The Interaction of Radiation and Matter: Quantum Theory (cont.)

VII. Nonlinear Optics -- Quantum Picture (pdf)[1]
See also the appendix: Radiative Transition Rates Revisited:
In what follows we draw on the discussion of the density operator in Review of Basic Quantum Mechanics: Dynamic Behavior of Quantum Systems, Section II of the lecture set entitled The Interaction of Radiation and Matter: Semiclassical Theory (hereafter referred to as IRM:ST). The macroscopic polarization is given by
     [ VIII-1 ]

We take the total Hamiltonian of a particular system in the form

     [ VIII-2 ]

where  is a Hamiltonian describing the random perturbations on the system by the thermal reservoir surrounding the system. Thus

     [ VIII-3 ]


     [ VIII-4 ]

To find the nonlinear susceptibility, we make use of the following perturbation expansions:

     [ VIII-5a ]
     [ VIII-5b ]


     [ VIII-5c ]

By substituting these expansions into Equation [ VIII-3 ] and equating terms of like order in , we obtain the following hierarchy of equations:

     [ VIII-6a ]
     [ VIII-6b ]
     [ VIII-6c ]
     [ VIII-6 ]


Following earlier considerations, it is reasonable to write

     [ VIII-7 ]

Since the perturbing field is resolvable into an appropriate set of Fourier components (either discrete or continuous), we may write

     [ VIII-8a ]
     [ VIII-8b ]

and resolve Equations [ VIII-6 ] into a hierarchy of algebraic equations. The first member of that hierarchy becomes [3]

     [ VIII-9a ]


     [ VIII-9b ]

The second member of the hierarchy becomes

     [ VIII-10a ]


     [ VIII-10b ]

Thus, we see that this expansion yields results akin to those embodied in Equations [VII-8 ] through [ VIII-13 ] in OCEF.

Let us consider two-photon absorption by a single atom (or by a set of paired -states in a semiconductor as discussed Section 7 of IRM:ST).

Two-Photon Absorption Process

From earlier discussions, the appropriate interaction Hamiltonian is given by

     [ VIII-11 ]

In the appendix to this section we establish -- viz., in Equation [ VIIIA-12 ] -- that the second approximation to the transition rate is given by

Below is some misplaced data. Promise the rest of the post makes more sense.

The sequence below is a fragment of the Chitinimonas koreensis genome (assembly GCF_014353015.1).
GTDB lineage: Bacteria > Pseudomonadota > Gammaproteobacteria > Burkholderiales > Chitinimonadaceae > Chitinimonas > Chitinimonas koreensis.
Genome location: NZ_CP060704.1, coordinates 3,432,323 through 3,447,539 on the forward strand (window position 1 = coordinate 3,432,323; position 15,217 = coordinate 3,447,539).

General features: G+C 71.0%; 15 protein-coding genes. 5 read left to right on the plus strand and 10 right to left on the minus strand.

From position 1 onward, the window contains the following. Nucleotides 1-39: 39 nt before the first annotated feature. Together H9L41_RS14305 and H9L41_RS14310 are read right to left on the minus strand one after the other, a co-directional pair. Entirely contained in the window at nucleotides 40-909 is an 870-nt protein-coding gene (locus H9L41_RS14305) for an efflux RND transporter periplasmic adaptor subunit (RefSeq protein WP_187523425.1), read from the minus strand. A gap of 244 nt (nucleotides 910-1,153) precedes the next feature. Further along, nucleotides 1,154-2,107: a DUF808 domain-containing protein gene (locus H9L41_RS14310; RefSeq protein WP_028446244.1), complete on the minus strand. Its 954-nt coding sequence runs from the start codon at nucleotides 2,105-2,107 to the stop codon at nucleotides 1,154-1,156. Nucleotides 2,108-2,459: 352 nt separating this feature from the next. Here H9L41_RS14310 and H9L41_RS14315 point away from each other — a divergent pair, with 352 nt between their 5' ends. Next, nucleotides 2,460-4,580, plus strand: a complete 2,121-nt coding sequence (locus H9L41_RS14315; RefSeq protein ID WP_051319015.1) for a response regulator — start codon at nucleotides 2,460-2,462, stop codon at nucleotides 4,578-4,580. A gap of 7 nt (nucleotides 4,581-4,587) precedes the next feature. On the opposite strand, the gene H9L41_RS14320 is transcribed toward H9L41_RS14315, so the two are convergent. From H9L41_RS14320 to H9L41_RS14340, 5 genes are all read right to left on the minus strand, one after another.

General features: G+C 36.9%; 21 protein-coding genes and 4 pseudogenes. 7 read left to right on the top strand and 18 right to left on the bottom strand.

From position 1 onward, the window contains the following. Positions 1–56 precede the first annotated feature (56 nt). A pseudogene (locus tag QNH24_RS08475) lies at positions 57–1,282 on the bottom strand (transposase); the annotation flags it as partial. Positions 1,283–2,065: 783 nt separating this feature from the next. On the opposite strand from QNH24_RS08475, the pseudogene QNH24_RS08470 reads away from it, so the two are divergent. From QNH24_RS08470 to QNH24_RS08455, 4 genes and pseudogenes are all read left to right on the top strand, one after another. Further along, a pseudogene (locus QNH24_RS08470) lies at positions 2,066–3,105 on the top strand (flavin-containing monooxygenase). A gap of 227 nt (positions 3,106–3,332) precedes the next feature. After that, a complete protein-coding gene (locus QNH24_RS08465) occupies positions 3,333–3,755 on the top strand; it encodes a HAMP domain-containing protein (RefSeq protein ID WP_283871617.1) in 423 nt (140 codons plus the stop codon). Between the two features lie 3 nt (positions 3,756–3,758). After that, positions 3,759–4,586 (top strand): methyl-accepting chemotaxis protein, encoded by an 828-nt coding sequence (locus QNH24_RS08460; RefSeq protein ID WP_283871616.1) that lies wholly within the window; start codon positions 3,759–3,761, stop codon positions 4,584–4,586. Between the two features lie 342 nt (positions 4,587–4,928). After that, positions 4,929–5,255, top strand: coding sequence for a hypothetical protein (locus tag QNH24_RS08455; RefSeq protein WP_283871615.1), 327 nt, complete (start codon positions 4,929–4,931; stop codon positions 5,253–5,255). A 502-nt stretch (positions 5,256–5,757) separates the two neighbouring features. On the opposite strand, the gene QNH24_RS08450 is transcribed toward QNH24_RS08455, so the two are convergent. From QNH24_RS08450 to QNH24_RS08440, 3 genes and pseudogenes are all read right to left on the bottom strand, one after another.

Thus for the two-photon process

     [ VIII-12 ]

For two beam, two-photon processes

     [ VIII-13a ]

and for one beam, two-photon processes

     [ VIII-13b ]

If we use once again the factorization used in Section VI of this lecture set -- viz. we write the initial state as  where  and  are, respectively, the initial electronic (atomic) and field (photon) states. Using closure on the intermediate photon states, we find for two beam, two-photon processes

     [ VIII-14a ]


     [ VIII-15a ]

and for one beam, two-photon processes

     [ VIII-14b ]


     [ VIII-15b ]

Four Wave Mixing Spectroscopy:

We explore here a particular set of four wave interactions. To that end, we consider an input field which consists of two plane waves

     [ VIII-16 ]

where frequencies  and  lie in the visible part of the spectrum. As Equation [ VIII-3 ] of OCEF informs us, this input incident on a third-order nonlinear material, will directly generate a component of nonlinear polarization at a frequency  -- viz.

      [ VIII-17 ]

which may be associated with the destruction of two photons at  and the creation of photons at  and .

Four wave mixing - direct process

If, however, the material lacks a center of symmetry there is also an alternate path to obtain  radiation.  In a second-order material [ VIII-3 ] of OCEF informs us we can also have a nonlinear polarization at 

     [ VIII-18 ]

if we have driving fields  and .  Such fields are, in fact, generate by the input field through the nonlinear polarization components

     [ VIII-19a ]
     [ VIII-19b ]

Four wave mixing - indirect processes

We may solve for  and  from Equation [ VIII-23 ] in OCEF -- viz.

     [ VIII-20a ]

or using the operator  defined in OCEF

     [ VIII-20b ]

If we define

     [ VIII-21 ]

we can, in principle,write

     [ VIII-22 ]

Therefore, for a general material the complete nonlinear polarization may be written

     [ VIII-23 ]

Notice the "resonance" in the second term when  and  are "tuned" to the wave number and frequency of coupled electromagnetic excitations or normal modes such as plasmons, polaritons and magnons.

Degenerate Four Wave Mixing (DFWM) - Phase Conjugation:

Consider now the reflected waves generated by the direct process -- i.e., Equation [ VIII-17 ] -- when the input field is the sum of two counter propagating "pump" fields, with  and , plus a complex wave  represented a range of wave numbers components  -- viz.

     [ VIII-24 ]

as shown below

According to Equation [ VIII-17 ], reflected waves are generated by nonlinear polarizations components with ,,, and .   The latter component is the so-called phase conjugate term and may be written

     [ VIII-25 ]

which may be interpreted as the time reversed image of .